Sky Rock. It sounds like what it is: a Native American name given to a large, protruding rock that is stacked high into the sky. I had heard about Sky Rock in passing when I went to visit my family in West Virginia. I had passed the road that led up to the rock several times and yet never lifted my turn signal to make that left. But my last trip to West Virginia was different. My father had just been hospitalized again and the outlook seemed bleaker than ever before. My husband and two dogs joined me in my van and we drove 30 hours from Austin, Texas, to Morgantown, West Virginia. My father has been struggling with his health for years now, but my trips home prior to this one broached the subject more gently. I would ask to cook dinner for the family, but never really insist. By the same token, I would ask my father to join me for walks or hikes, but always leave the request open-ended and optional. This trip was different.
%Gallery-161128%I first saw my father and mother in the hospital room, with the hospital’s lead cardiologist hovering over my father’s bed, explaining his prognosis with as much sensitivity as he could. I was exhausted from the drive and hardly able to combat the dizziness that accompanies this specific sort of stress. When the doctor left the room, I spoke firmly and with authority to my own parents.
“I’m in charge while I’m here. I’ll be cooking every meal. No questions asked. I didn’t drive 30 hours for questions.”
Once he was discharged from the hospital, I went to the grocery store and stocked up on the kind of food we simply never had around growing up: fresh produce. I prepared every meal with pleasure, relishing in the lack of resistance I faced in doing so. On my second day there, just one day after my father had been released from the hospital, I decided to finally visit Sky Rock for sunset.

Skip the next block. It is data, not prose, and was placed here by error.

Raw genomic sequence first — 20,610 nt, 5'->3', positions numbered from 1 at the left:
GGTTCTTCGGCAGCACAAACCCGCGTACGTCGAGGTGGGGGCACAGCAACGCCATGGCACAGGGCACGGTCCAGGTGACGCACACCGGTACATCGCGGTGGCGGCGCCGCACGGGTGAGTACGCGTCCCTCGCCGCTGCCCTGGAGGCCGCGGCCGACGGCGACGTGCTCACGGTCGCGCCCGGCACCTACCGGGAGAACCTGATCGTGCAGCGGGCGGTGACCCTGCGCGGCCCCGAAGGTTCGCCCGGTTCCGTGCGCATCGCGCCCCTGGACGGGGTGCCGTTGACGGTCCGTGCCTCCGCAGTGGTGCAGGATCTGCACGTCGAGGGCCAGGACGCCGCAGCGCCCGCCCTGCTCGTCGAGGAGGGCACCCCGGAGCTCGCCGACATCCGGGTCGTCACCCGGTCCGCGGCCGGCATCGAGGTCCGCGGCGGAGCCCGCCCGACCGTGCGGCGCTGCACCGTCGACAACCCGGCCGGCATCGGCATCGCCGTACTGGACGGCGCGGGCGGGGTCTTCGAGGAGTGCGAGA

“You guys should come,” I announced, unsure on whether or not my father was actually in any condition to walk along anything other than a straight and smooth path.
My parents surprised me when they agreed. We led our two dogs and their two pugs, into the car and went on our way. We parked the car at the bottom of the Sky Rock hill, known also as Dorsey’s Knob. A beautiful wall outfitted with mosaic art was the first thing we saw to our left. To our right rolled a steep drop leading to a pond surrounded by lush Appalachian greenery. We began the journey up the hill. My mother was nervous at first and instructed us to continue up the hill without them; she said my father’s heart couldn’t take the stress. He, however, was feeling restless after having spent a week in the hospital and he insisted on following us up the hill. As a friend recently pointed out to me, I might have inherited my streak of perseverance from him.
Once at the top of the graffiti-clad boulder, we lounged alongside our joyful dogs and consumed the expansive beauty of the colorful West Virginia sky at sunset. The West Virginia sky smears pastel-like colors across its canvas on every clear night. This is one of the things I love about West Virginia – the fact that the glowing sky at sunset is inspiration enough for a man like my father to climb the path to Sky Rock just one day after his release from the hospital.